Bademeister’s presence is an important sauna ritual
There follows a stage, which is very amusing for the Finns, but is for the Germans quite a serious and important one - the"Bademeister" waving a large towel above his head, either in a circular motion or in a figure of eight. The idea is to increase the heat and waft the scented air around. Part of the etiquette is to quietly follow all this performance and at the end, softly mumble a ‘thank you’. Sometimes people also clap their hands. There is often a notice on the steam room door to warn people not to open the door during the water casting ritual. Thus, at the end of the Bademeister’s ritual, many people rush out with glowingly red skin.
The water casting is a popular event. The steam room will be crammed full with bathers. I enter the sauna only when the others have run out. Then the sauna is nice and steamy and I get the room all for myself.
Silence is golden in the German sauna
It is not appropriate to talk in the German sauna. Silence is a prerequisite for the enjoyment for the others. So, it may not be a good idea to go to a sauna with a friend whom you have not seen for a long time.
Cooling down between the sauna steam
After your time in the steam room there follows the cooling down phase and there is a lot to choose from. There are Kneipp-showers (cold water is run from a hose on the different parts of the body in a strict order; towards the heart and starting with the limbs first). There are shallow, paddling pools with either cold or warm water, cold plunge pools and in some of the bigger sauna complexes there even are snow caves. Extra fun is provided by self-filling buckets above the head height and with a pull on the string, the bucket will empty in one gush, like a waterfall. It is also nice to enjoy some fresh air and there are often fenced outside areas or balconies to facilitate this.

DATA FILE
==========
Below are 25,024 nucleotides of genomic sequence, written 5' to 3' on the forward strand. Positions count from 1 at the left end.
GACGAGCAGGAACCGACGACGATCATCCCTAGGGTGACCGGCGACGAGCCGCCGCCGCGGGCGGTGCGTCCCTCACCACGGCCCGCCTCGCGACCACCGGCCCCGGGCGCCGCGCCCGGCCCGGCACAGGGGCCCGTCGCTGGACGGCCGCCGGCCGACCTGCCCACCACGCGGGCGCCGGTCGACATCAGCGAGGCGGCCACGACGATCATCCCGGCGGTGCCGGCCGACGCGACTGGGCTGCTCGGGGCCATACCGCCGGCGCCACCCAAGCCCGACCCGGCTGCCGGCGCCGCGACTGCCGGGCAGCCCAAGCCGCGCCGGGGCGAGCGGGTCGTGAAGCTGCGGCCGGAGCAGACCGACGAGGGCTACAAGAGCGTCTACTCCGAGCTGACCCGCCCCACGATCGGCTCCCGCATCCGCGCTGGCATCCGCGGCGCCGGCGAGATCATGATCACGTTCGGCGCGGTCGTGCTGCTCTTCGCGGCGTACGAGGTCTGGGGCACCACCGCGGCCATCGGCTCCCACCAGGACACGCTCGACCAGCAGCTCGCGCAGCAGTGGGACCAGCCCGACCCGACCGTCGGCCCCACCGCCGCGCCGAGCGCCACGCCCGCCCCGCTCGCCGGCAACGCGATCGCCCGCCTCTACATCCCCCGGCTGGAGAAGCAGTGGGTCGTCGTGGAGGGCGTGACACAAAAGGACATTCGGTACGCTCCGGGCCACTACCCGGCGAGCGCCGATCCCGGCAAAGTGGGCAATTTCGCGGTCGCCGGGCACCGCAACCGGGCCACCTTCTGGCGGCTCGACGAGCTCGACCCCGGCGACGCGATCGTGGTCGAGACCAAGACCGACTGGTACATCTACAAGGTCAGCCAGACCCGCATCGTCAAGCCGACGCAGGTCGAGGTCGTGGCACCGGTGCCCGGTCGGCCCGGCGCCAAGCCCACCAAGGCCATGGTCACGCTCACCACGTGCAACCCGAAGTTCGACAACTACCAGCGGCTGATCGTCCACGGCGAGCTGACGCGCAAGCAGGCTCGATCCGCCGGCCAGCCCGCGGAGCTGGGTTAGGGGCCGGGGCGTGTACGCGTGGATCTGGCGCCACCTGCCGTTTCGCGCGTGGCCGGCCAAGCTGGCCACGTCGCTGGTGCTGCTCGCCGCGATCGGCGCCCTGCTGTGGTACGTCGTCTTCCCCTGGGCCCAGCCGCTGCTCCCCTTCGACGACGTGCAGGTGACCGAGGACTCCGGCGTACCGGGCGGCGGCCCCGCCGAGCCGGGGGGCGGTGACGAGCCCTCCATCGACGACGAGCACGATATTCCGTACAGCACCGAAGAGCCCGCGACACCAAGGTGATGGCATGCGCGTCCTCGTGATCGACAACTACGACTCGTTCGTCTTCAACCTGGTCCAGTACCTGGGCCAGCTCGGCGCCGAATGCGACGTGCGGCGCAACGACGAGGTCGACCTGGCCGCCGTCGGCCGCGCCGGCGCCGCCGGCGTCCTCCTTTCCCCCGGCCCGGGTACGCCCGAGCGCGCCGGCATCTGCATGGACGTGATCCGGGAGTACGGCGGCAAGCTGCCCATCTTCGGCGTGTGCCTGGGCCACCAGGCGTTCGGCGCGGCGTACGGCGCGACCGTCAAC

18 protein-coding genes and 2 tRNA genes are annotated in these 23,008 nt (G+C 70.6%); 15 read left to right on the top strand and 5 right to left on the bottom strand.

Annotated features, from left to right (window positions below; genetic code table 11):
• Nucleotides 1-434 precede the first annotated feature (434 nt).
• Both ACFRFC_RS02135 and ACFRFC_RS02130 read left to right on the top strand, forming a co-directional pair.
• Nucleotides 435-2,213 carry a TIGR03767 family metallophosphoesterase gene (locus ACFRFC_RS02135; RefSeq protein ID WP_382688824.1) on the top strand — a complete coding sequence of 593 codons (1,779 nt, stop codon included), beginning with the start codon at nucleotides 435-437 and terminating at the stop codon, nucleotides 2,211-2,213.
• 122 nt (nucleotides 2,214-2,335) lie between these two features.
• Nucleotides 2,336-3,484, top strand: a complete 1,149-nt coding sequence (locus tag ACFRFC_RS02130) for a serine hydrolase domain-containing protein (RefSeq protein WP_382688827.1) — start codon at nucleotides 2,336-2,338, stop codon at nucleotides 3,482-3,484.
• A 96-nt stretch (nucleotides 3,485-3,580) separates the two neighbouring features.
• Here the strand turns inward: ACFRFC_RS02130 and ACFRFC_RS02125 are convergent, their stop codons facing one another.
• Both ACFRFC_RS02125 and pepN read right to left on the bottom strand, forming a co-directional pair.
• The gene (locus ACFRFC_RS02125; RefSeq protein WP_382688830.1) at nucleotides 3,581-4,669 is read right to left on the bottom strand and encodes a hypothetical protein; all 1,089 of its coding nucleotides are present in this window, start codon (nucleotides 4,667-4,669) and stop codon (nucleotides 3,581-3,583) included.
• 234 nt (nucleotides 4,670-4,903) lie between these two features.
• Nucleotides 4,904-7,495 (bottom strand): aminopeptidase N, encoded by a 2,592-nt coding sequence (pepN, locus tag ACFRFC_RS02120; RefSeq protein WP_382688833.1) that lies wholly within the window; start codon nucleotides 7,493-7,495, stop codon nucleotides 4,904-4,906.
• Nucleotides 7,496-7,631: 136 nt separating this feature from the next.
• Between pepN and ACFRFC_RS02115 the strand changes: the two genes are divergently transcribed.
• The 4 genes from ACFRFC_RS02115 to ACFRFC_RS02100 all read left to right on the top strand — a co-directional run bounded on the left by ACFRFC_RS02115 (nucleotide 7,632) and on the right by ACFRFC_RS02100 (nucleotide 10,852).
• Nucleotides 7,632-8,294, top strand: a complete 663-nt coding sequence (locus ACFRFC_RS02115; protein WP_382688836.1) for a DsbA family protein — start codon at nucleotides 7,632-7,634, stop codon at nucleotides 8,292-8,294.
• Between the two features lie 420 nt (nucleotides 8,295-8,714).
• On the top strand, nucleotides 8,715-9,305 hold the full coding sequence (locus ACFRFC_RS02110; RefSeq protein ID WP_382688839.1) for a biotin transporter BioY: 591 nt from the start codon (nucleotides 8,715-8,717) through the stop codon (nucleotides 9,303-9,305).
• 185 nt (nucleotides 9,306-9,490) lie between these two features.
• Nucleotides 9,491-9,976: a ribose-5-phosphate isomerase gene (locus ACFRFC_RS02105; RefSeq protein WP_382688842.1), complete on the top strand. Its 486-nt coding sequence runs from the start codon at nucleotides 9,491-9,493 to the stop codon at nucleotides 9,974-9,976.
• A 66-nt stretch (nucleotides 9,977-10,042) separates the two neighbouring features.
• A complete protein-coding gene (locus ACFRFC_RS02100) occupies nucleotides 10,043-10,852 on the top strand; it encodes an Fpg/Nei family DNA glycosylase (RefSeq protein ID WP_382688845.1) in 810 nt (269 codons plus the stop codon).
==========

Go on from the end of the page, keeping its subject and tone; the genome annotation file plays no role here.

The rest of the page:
Rest rooms for relaxing in
Between the visits to the steam room / or at the end of the visit a time is usually spent in the rest room. In this room, there are chairs, which can be tilted more or less horizontally, fresh air and soft blankets. Many doze off, others read or watch little fishes in aquariums, which they often have in the rest rooms.
You can take in some drinking water or alternatively you can wrap yourself in a towel or a dressing gown and go to the café for some salads, beer or wine, coffee, cakes, fruit muesli, etc. as your fancy takes you.
From the hay saunas to coloured light saunas - there is a lot of choice
Although some German sauna customs are a little bemusing, I'm a bit envious of the Germans. In the larger German cities there are many public saunas. The biggest are like a world of saunas, containing some 8-10 different types of sauna. You should reserve at least three hours for your visit to enable you to try out some five to six different types. Some have rooms at 50 degrees Celcius, with alternating coloured lights. There are steam baths, which are either very hot and some not so hot and porcelain tiled rooms, which have heated surfaces for lounging on.
I have visited a hay sauna where clay body treatment was applied on my whole body for the entire duration of sauna bath. I have visited saunas where the water casting has been automated: an impressive iron dome opens up and along a slowly tilting channel, water runs into the red hot gaping jaws.
I recommend to all friends of sauna to bravely try the local establishments and keep an open mind. The experience will offer new dimensions to your enjoyment of sauna - and some really pleasurable and relaxing bathing moments.
Written by Ritva Müller